As the second largest metropolitan area in the country with a population of more than 16 million, Los Angeles is the West's iconic city, the place where movie stars, big money, bigger traffic jams and modern culture meet over Pacific surf, Santa Monica Mountain vistas and sometimes, a blanket of smog. Getting a a thumb on the pulse of such a vast and diverse urban area is a challenge: Hollywood legends, Malibu surfers, rush hour snarls, CalTech, graffiti and "Valley Girls" represent but a limited picture of what and who greater Los Angeles is, if this densely packed part of the world can really be in anyway so succinctly defined. The key is to realize that there is no L.A. — except as a title for the hundreds of cities and neighborhoods that have been lumped together by virtue of their location here on the Pacific coast, many of which share a map square but not much more.
Though it is surrounded by suburbs both famous and infamous, edged by film-worthy beaches and dominated by drama (both fictional and otherwise), downtown Los Angeles proper is suspiciously normal. Rows of unassuming skyscrapers and nine to five business doesn't make for a great tourist attraction, but they do serve as a reminder that there really is a city here after all. Compact residential neighborhoods, including Little Tokyo and Chinatown, along with the Financial District, the Fashion district, the Art District, the Jewelry district and the Old Bank District, form the core of downtown Los Angeles. Importantly, L.A.'s heart is also where you'll find significant sights related to this city's early settlement like El Pueblo de Los Angeles, a historic park that counts amongst its attractions of note some of the oldest buildings around (think early 19th century). Another reason for the culturally minded to make the trip through traffic to the center of this expansive urban area is the list of museums and architectural oddities on hand; the Museum of Contemporary Art (MOCA) is here, as is the Wells Fargo History Museum, the Chinese American Museum and in the building category, structures like City Hall (an Art Deco addition) and the Caltrans Building (oh-so contemporary). Also in the general vicinity is the Natural History Museum of Los Angeles County (a good spot to do your homework on the La Brea Tar Pits), the University of Southern California, the California African American Museum and the California Science Center, amongst other things.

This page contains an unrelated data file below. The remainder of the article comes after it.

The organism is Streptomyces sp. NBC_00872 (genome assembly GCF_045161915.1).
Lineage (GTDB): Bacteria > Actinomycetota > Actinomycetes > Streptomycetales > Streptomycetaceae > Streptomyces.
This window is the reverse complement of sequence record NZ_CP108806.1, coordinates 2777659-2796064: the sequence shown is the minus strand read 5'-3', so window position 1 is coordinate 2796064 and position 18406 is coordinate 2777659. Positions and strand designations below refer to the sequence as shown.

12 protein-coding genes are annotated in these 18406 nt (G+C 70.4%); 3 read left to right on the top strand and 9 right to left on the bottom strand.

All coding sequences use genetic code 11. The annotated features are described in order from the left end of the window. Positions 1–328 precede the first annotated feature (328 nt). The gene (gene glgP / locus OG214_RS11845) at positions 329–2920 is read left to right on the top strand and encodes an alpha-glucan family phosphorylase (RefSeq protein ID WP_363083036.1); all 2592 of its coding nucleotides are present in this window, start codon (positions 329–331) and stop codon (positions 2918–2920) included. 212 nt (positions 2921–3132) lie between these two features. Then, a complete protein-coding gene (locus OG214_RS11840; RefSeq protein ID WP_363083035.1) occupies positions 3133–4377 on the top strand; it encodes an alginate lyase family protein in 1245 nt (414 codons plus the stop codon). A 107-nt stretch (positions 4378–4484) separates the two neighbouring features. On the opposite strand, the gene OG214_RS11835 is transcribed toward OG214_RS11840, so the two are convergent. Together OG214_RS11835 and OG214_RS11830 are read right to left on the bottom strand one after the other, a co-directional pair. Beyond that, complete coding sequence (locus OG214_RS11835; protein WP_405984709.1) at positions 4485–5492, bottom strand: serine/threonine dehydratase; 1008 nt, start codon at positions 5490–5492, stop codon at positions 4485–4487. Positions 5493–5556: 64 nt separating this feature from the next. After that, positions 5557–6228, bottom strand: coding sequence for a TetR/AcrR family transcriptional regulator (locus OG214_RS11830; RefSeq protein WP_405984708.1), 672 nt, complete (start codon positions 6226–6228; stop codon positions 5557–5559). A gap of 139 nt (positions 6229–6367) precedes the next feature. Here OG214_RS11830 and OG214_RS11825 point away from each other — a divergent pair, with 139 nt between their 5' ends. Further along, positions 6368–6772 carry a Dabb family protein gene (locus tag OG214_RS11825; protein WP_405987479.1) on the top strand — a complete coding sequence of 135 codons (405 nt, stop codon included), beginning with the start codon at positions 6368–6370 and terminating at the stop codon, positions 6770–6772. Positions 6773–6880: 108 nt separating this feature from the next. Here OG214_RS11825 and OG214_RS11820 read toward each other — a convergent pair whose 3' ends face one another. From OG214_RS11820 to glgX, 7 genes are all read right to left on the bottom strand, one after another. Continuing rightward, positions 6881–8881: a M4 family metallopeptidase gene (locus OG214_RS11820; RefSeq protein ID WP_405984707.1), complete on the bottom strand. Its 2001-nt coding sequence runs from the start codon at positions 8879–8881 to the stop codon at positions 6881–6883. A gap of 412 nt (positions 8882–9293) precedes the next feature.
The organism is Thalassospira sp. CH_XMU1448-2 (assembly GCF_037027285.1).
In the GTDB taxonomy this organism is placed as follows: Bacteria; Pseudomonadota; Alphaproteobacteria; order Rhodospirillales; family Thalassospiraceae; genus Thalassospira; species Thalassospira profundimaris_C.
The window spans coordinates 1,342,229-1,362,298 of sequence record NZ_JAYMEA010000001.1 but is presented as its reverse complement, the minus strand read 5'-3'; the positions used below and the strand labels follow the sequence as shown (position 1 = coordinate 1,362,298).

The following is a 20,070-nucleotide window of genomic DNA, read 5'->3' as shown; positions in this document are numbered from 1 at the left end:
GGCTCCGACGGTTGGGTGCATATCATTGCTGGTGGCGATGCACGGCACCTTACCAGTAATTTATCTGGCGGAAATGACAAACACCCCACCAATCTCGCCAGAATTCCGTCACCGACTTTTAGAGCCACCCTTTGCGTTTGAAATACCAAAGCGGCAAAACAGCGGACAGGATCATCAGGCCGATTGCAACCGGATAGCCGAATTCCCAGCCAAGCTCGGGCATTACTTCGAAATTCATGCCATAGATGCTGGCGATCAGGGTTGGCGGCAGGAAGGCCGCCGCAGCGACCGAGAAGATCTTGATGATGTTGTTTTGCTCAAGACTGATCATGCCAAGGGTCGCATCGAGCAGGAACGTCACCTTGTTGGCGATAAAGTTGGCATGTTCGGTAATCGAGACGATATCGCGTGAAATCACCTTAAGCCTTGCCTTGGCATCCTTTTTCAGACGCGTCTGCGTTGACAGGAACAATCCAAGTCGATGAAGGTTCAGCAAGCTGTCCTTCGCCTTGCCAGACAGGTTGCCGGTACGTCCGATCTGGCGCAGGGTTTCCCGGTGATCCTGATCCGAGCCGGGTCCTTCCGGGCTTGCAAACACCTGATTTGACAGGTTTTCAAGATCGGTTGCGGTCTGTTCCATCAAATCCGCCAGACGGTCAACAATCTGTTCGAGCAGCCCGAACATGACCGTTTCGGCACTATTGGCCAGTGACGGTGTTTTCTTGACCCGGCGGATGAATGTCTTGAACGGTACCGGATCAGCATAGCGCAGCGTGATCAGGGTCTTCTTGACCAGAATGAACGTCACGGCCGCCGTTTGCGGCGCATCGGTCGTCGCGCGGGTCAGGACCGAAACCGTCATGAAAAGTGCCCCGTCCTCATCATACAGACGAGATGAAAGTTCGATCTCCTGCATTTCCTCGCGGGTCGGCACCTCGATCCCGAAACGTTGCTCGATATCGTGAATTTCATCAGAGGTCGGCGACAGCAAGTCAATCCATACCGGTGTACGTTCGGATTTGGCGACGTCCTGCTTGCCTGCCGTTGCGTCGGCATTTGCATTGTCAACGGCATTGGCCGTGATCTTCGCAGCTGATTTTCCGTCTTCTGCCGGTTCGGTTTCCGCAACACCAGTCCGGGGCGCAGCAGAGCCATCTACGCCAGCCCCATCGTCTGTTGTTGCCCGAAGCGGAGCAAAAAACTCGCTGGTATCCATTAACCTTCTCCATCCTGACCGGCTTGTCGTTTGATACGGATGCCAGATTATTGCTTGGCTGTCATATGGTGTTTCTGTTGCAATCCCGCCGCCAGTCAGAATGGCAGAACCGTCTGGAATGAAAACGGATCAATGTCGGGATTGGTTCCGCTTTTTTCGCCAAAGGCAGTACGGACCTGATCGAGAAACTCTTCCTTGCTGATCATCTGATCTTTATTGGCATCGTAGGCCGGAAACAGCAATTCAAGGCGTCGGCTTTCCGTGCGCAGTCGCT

Leaving downtown behind, visitors will find the extremes that L.A. is better known for. To the west is affluent, often glamourous Hollywood and Beverly Hills, where movie stars and photo-snapping tourists shop and dine along palm-lined boulevards. The upscale homes of Brentwood and Bel Air give way to the quirky, youth-dominated vibe of Melrose Avenue. To the north are Glendale, Burbank, and Pasadena, where athletes and scholars pursue their endeavors at the feet of the San Gabriel Mountains. The Inland Empire continues to the east, stretching to the city of Ontario and beyond. There's even skiing at places like Bear Mountain, Mountain High, Snow Summit, and Ski Sunrise.